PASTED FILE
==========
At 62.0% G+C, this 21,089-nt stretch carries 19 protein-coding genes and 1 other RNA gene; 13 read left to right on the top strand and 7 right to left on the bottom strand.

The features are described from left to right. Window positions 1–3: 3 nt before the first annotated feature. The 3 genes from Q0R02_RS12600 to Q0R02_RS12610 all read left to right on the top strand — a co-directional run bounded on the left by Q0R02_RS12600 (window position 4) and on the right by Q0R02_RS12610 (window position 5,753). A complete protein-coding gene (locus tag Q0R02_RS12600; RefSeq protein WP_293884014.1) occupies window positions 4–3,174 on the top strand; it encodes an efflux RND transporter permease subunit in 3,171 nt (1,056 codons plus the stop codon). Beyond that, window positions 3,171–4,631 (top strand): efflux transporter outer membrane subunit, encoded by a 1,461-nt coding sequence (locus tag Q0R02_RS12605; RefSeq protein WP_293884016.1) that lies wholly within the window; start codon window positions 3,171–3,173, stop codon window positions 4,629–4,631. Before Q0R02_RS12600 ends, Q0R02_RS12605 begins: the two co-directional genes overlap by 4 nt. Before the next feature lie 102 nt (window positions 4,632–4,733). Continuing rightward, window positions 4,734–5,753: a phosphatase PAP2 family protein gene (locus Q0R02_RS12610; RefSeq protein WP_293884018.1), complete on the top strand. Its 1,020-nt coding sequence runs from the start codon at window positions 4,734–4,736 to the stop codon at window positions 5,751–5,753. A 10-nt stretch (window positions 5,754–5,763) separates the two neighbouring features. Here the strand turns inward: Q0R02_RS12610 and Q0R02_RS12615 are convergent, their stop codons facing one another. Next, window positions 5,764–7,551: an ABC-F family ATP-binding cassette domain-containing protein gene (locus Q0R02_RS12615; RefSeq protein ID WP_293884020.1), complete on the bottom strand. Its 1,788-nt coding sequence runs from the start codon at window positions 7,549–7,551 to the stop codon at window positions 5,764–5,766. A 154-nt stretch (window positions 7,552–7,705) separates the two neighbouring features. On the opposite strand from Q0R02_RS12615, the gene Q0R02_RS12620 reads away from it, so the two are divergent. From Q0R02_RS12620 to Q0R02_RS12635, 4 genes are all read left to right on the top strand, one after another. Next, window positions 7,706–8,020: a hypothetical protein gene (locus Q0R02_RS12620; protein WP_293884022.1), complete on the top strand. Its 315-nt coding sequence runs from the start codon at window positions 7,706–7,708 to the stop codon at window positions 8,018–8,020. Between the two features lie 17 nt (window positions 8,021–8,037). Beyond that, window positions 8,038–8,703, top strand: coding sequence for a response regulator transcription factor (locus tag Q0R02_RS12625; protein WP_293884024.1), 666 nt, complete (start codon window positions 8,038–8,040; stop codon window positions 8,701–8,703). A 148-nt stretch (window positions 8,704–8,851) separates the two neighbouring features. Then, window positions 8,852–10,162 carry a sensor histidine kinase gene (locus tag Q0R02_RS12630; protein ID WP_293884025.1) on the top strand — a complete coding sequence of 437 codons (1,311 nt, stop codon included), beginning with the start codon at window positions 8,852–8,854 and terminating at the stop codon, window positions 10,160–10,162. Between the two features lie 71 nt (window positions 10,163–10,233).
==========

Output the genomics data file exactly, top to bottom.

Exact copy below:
At 62.0% G+C, this 21,089-nt stretch carries 19 protein-coding genes and 1 other RNA gene; 13 read left to right on the top strand and 7 right to left on the bottom strand.

The features are described from left to right. Window positions 1–3: 3 nt before the first annotated feature. The 3 genes from Q0R02_RS12600 to Q0R02_RS12610 all read left to right on the top strand — a co-directional run bounded on the left by Q0R02_RS12600 (window position 4) and on the right by Q0R02_RS12610 (window position 5,753). A complete protein-coding gene (locus tag Q0R02_RS12600; RefSeq protein WP_293884014.1) occupies window positions 4–3,174 on the top strand; it encodes an efflux RND transporter permease subunit in 3,171 nt (1,056 codons plus the stop codon). Beyond that, window positions 3,171–4,631 (top strand): efflux transporter outer membrane subunit, encoded by a 1,461-nt coding sequence (locus tag Q0R02_RS12605; RefSeq protein WP_293884016.1) that lies wholly within the window; start codon window positions 3,171–3,173, stop codon window positions 4,629–4,631. Before Q0R02_RS12600 ends, Q0R02_RS12605 begins: the two co-directional genes overlap by 4 nt. Before the next feature lie 102 nt (window positions 4,632–4,733). Continuing rightward, window positions 4,734–5,753: a phosphatase PAP2 family protein gene (locus Q0R02_RS12610; RefSeq protein WP_293884018.1), complete on the top strand. Its 1,020-nt coding sequence runs from the start codon at window positions 4,734–4,736 to the stop codon at window positions 5,751–5,753. A 10-nt stretch (window positions 5,754–5,763) separates the two neighbouring features. Here the strand turns inward: Q0R02_RS12610 and Q0R02_RS12615 are convergent, their stop codons facing one another. Next, window positions 5,764–7,551: an ABC-F family ATP-binding cassette domain-containing protein gene (locus Q0R02_RS12615; RefSeq protein ID WP_293884020.1), complete on the bottom strand. Its 1,788-nt coding sequence runs from the start codon at window positions 7,549–7,551 to the stop codon at window positions 5,764–5,766. A 154-nt stretch (window positions 7,552–7,705) separates the two neighbouring features. On the opposite strand from Q0R02_RS12615, the gene Q0R02_RS12620 reads away from it, so the two are divergent. From Q0R02_RS12620 to Q0R02_RS12635, 4 genes are all read left to right on the top strand, one after another. Next, window positions 7,706–8,020: a hypothetical protein gene (locus Q0R02_RS12620; protein WP_293884022.1), complete on the top strand. Its 315-nt coding sequence runs from the start codon at window positions 7,706–7,708 to the stop codon at window positions 8,018–8,020. Between the two features lie 17 nt (window positions 8,021–8,037). Beyond that, window positions 8,038–8,703, top strand: coding sequence for a response regulator transcription factor (locus tag Q0R02_RS12625; protein WP_293884024.1), 666 nt, complete (start codon window positions 8,038–8,040; stop codon window positions 8,701–8,703). A 148-nt stretch (window positions 8,704–8,851) separates the two neighbouring features. Then, window positions 8,852–10,162 carry a sensor histidine kinase gene (locus tag Q0R02_RS12630; protein ID WP_293884025.1) on the top strand — a complete coding sequence of 437 codons (1,311 nt, stop codon included), beginning with the start codon at window positions 8,852–8,854 and terminating at the stop codon, window positions 10,160–10,162. Between the two features lie 71 nt (window positions 10,163–10,233).